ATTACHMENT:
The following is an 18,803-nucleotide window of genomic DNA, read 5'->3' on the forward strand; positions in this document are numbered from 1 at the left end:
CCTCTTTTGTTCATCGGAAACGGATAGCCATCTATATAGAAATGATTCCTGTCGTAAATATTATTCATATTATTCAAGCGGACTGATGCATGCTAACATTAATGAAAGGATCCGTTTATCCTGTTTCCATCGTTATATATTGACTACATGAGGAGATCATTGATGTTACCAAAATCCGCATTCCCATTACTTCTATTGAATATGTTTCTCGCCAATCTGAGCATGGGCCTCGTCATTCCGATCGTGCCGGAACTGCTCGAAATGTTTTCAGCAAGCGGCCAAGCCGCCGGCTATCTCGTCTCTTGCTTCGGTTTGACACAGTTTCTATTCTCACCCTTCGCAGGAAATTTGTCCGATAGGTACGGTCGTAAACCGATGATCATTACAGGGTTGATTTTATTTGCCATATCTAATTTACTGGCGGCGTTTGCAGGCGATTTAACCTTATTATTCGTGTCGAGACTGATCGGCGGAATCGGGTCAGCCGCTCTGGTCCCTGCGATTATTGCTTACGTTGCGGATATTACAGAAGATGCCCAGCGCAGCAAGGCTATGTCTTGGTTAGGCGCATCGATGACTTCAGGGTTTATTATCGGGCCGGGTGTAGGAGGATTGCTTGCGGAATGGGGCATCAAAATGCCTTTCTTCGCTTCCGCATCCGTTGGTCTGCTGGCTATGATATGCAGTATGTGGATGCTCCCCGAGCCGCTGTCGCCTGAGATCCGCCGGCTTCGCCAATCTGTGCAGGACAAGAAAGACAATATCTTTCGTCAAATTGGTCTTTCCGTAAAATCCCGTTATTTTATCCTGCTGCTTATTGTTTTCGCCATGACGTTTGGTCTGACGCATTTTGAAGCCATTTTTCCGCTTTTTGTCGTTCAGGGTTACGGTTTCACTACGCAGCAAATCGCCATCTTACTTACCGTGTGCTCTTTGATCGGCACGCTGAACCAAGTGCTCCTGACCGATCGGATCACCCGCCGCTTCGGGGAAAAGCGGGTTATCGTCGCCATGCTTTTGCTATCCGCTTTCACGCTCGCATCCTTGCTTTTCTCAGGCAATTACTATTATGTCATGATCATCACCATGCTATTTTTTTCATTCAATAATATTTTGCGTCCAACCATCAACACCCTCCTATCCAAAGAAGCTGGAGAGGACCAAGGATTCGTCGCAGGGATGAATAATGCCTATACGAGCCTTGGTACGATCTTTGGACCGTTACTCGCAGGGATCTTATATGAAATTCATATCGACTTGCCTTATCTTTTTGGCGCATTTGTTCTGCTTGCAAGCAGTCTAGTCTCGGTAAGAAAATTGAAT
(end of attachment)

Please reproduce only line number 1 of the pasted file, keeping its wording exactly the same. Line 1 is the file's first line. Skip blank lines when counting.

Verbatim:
The following is an 18,803-nucleotide window of genomic DNA, read 5'->3' on the forward strand; positions in this document are numbered from 1 at the left end: